It was a beautiful day in Philadelphia, unseasonably warm and sunny for the end of January, and then RAIN came. Maybe RAIN should come more often for us old enough to have experienced the real deal and even for those who weren’t born yet. Rarely have I seen an audience so whipped up emotionally and affected by what they saw on stage. And off.
It wasn’t all on stage that did it. It was on the three big screens that flashed back to the day with newsreels, commercials, old photographs, television shows, graphic and psychedelic-tweaked images from the 60s and 70s that brought back the era of the greatest band held in audience memories. If not in their minds already, here was a history montage for the young.
At times it was an almost psychedelic experience. We were enthralled, dazed, amazed and hypnotized–if you can be that all at once. As a concert venue, it was a phenomenal mix of some of the most innovative and memorable songs ever written by the legendary Beatles and all that went with each live performance, and as theatre, RAIN’s performance was so dead-on, catching every nuance of the original performances, “note-for-note” as advertised.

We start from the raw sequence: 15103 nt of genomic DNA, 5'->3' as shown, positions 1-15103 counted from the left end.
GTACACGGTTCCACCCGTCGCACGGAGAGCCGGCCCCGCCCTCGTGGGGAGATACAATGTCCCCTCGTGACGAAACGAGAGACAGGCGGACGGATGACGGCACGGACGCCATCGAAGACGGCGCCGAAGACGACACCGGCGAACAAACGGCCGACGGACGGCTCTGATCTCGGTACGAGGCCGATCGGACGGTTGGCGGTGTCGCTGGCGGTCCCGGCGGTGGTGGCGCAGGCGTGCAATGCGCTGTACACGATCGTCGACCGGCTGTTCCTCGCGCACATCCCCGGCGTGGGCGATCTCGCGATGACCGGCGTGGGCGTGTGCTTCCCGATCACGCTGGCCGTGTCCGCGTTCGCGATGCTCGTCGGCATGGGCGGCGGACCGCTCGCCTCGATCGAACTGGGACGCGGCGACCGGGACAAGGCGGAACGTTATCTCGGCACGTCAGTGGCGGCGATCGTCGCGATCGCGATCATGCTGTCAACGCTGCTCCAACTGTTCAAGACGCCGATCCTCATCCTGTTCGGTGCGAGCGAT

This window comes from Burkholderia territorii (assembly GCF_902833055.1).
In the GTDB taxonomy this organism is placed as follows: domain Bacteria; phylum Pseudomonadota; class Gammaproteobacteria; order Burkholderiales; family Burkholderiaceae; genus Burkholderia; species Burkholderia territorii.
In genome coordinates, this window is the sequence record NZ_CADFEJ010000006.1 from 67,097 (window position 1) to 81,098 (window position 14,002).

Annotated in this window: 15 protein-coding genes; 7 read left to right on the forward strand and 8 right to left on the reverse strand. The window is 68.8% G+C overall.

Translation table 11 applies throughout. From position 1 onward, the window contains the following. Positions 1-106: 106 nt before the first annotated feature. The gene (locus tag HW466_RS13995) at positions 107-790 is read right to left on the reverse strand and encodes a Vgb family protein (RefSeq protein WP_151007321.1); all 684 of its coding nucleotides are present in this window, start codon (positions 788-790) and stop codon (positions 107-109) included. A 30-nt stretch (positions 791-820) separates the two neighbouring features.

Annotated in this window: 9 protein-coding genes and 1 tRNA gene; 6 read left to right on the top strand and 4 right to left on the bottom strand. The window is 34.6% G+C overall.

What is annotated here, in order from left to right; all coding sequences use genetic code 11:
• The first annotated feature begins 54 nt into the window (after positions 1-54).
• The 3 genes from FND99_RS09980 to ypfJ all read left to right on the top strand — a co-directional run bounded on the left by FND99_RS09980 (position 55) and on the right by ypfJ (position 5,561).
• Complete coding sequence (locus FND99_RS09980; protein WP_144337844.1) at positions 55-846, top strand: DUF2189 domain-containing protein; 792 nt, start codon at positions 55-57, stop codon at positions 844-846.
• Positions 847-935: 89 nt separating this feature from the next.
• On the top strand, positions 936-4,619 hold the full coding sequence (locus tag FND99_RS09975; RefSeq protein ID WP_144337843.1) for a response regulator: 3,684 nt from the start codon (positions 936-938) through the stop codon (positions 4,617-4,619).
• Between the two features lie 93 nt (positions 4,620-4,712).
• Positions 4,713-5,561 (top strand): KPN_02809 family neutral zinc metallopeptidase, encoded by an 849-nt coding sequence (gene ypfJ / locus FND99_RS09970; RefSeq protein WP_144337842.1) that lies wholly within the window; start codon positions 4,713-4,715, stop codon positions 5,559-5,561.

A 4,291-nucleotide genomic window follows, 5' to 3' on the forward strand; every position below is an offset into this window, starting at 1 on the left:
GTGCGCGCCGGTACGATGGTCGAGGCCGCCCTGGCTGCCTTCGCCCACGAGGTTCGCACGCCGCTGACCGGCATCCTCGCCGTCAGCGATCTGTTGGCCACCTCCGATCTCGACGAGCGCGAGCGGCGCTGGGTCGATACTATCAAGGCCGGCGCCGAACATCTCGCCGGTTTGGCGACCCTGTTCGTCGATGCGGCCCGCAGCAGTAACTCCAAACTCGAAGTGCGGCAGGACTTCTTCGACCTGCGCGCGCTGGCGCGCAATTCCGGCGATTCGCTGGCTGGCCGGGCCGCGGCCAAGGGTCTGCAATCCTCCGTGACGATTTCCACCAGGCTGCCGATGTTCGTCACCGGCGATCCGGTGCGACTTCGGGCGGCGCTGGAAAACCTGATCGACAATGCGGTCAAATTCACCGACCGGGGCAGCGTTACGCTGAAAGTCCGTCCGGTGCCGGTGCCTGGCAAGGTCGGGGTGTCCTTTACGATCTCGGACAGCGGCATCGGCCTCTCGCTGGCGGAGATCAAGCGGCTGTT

The Beatles broke up the year I graduated from high school. For me, it was a non-event–not because I wasn’t a Beatles’ fan–but because I never worshiped at the musical altar. But seeing this audience swoon at the altar, dance and sing in the aisles like teenagers of that day, hearing of one woman who fainted when she saw John Lennon, it is obvious The Beatles were more than a band to many. I always appreciated The Beatles‘ music; I saw it had a unique appeal but I was too young at the time to recognize the group’s musical genius. I see it now.
There were young people in the audience, including my 13-year-old son who knows more Beatles‘ facts and trivia than I do, truly enjoying the show as much as those older members of the audience who remember rather than have to learn a history lesson. Perhaps the young enjoyed it more because they didn’t have to wait years for the complete exposure; they found it one place at one time.
RAIN pulls all the honesty, the music, the playfulness and the history into making The Beatles experience “come together.” It’s an interesting theatrical spectacle, too–especially when audience members whose ages differ by 50 years are affected so profoundly by an identical performance. In truth this performance was part Beatles and part RAIN. At this point nothing matters but the fantastic experience.
RAIN: A TRIBUTE TO THE BEATLES
January 31 – February 5, 2012
Academy of Music
Broad and Locust Sts.